Set This On The Table, Part III

Welcome back to Set This On The Table, the series where I look at the Bible and the awesome things in it, and analyze those things as Tumblr, Reddit, or any fandom community would.

I’m writing this very last-minute, as I have been ill all week. Don’t worry. I’m recovering. Slowly.

No matter. Let’s look at the New Testament, focusing on the miracles of Jesus.

 

Turning Water into Wine

So, let’s set the scene. Jesus is at a wedding party, and the hosts ran out of wine. Long story short, Jesus takes several barrels of water and turns them into fine wine.

Hold up. He turned water into wine?

Let’s break it down. I did a quick Google search for the “chemical composition of wine” and was taken to a site dedicated to winemaking, Wineskills.co.uk. They have a page on the chemical composition of wine that was quite informative. (Link at the end of the article.)

What their research showed was that wine is only about 80% or 90% water. The rest is alcohol, sugar, and other various chemicals.

Okay. According to the chart, most of the alcohol in wine is actually ethanol, which has the chemical formula of C2H6O. So Jesus would have had to take maybe one tenth of the water and turned it into ethanol, probably breaking apart and re-arranging a few oxygen molecules to make the carbon.

And that’s just for one of the many chemicals needed to make wine. There are others that Jesus would have had to know and transform, requiring near deific knowledge and definitely requiring deific power to do this. Even with today’s technology, we probably couldn’t turn water into cheap wine, let alone fine wine.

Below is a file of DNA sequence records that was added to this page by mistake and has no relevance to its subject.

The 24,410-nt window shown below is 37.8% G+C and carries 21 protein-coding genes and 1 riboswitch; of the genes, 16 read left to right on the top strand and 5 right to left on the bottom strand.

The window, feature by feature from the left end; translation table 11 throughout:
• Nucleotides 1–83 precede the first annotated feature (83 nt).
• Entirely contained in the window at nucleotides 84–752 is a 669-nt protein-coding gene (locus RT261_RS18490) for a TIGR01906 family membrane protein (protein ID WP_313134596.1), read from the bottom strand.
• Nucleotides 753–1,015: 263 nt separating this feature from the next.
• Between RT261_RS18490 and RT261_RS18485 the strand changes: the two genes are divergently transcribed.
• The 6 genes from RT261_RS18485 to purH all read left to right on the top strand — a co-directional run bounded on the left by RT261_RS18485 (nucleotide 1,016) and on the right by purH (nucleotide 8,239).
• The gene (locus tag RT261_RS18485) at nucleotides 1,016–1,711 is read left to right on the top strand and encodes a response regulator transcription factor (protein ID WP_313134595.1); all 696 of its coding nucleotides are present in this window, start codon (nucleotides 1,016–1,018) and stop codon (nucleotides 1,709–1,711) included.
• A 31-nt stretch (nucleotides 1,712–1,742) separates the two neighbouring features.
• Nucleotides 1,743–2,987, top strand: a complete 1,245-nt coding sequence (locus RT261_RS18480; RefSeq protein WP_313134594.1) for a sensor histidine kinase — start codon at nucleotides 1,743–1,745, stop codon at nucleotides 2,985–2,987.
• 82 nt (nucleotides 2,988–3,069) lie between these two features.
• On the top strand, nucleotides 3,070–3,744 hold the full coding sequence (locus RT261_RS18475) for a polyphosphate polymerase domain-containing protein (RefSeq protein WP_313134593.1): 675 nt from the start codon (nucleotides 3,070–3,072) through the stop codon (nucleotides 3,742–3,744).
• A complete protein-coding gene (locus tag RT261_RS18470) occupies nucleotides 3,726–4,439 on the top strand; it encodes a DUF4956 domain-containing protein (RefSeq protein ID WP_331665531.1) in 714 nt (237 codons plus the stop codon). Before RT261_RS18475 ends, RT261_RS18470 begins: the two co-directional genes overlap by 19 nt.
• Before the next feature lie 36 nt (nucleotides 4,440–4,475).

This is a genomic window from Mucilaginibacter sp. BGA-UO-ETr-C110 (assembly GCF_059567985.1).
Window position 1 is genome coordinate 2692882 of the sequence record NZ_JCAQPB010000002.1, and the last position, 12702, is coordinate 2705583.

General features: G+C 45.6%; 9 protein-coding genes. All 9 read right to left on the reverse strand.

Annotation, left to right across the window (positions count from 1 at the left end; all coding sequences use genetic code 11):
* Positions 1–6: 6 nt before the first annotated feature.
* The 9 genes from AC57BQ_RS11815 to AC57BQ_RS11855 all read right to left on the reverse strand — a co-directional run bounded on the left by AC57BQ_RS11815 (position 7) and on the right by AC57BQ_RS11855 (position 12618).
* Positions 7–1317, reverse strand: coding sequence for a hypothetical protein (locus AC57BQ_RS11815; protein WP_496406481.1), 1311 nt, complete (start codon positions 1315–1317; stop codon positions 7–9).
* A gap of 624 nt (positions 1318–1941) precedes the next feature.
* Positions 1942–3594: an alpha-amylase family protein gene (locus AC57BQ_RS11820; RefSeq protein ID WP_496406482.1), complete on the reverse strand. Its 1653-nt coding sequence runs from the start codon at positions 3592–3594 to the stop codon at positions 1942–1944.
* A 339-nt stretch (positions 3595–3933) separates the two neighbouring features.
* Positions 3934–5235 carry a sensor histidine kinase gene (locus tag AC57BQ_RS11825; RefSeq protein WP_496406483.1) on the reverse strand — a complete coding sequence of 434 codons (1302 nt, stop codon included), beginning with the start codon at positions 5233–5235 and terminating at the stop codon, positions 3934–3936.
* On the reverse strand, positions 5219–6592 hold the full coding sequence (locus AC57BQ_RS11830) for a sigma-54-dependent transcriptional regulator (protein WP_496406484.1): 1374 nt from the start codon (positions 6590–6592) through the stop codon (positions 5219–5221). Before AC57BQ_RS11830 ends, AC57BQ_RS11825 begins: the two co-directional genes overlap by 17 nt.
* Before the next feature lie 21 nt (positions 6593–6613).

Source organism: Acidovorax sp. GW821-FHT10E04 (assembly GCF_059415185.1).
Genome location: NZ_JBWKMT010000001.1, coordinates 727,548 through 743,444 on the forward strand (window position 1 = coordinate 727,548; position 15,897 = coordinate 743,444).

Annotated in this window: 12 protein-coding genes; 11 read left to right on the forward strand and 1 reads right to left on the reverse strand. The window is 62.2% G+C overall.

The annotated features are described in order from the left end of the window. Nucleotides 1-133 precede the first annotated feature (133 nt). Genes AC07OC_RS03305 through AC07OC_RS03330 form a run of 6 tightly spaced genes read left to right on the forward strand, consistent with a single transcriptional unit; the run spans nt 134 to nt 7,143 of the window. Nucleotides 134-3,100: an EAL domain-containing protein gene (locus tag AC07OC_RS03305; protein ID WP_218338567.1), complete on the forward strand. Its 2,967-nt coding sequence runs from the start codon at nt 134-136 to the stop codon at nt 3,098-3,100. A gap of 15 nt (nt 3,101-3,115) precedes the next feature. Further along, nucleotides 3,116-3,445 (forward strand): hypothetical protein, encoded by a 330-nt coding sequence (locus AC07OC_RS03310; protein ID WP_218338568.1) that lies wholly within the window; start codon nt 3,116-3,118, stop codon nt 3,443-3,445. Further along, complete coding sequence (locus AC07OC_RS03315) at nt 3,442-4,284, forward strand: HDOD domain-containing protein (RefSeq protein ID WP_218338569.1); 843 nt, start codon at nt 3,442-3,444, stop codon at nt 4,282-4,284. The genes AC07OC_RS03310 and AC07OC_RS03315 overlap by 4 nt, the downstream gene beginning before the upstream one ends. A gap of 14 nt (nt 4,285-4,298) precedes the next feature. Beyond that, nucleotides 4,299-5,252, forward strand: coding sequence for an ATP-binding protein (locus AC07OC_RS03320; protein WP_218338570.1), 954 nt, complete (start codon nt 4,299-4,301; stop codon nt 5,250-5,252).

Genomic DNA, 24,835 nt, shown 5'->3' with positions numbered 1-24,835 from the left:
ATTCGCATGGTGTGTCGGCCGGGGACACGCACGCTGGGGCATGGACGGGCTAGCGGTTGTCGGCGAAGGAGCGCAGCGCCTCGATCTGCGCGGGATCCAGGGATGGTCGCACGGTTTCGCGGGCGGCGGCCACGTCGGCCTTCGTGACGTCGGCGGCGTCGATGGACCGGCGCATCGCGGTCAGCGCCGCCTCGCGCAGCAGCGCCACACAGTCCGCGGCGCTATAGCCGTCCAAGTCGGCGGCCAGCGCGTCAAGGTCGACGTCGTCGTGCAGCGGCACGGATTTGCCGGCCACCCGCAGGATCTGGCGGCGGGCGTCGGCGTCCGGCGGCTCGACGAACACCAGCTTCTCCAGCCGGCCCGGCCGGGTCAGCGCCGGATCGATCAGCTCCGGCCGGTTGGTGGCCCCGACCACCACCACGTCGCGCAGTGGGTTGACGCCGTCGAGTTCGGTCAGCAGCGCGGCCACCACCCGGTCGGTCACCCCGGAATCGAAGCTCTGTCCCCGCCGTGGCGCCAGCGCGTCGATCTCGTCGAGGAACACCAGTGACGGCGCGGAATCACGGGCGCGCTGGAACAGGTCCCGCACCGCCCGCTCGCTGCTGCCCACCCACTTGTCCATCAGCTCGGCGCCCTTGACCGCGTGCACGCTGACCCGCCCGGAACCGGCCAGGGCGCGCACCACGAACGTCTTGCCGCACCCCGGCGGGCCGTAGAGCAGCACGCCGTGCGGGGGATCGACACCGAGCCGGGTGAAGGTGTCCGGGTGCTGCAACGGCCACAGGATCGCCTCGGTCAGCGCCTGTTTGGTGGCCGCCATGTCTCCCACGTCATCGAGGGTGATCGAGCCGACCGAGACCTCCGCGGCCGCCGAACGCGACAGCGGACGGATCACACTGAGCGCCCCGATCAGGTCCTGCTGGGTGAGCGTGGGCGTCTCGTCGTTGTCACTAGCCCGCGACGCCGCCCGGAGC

The Healings…All of Them

Speaking of deific power, how about all those times that Jesus healed somebody. There’s another thing we can’t replicate with today’s medicine.

I mean, Jesus went from town to town healing their sick. Not like colds and coughs sick. No, he healed people with leprosy, paralysis, other disorders, and even death—ailments that would have made the patient unclean, aside from being hard to cure.

Leprosy, according to WebMD, can be cured with antibiotics, as it is a bacterial disease. However, it can only be completely cured if caught early on; people who have had it for a while are out of luck, because leprosy actually can cause nerve damage. Even as far as our modern medicine can go, we cannot fix nerve damage, if I’m not mistaken.

Which probably rules out curing paralysis then.

And…death.

You know, to be honest, if these miracles are not a sign that Jesus is God, I don’t know what is.

 

And that concludes this entry. I’ll be finishing up the series next week.

 

 

Bibliography:

“Leprosy Overview.” WebMD, n.d. Web. 20 July 2016. [http://www.webmd.com/skin-problems-and-treatments/guide/leprosy-symptoms-treatments-history?page=2]

“WINEMAKING.” Chemical Composition. Wineskills, n.d. Web. 19 July 2016. [http://www.wineskills.co.uk/winemaking/winemaking-knowledge-base/chemical-composition]

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One thought on “Set This On The Table, Part III

  1. There’s a quote from Mike Laury: “I love how Jesus’ first miracle wasn’t healing the sick. It wasn’t raising the dead. His first miracle was turning water into wine, his first miracle was just to keep the party going!!”

    And as far as healing the sick, You never hear any other account about Jesus saying that he couldn’t do these miracles, or that he faked them. The worst you hear is from an unbelieving Roman historian from Jesus’ time, and he only said that he was annoying! Its amazing how much evidence there is that Jesus was the Son of God, and that God is real.

    Like

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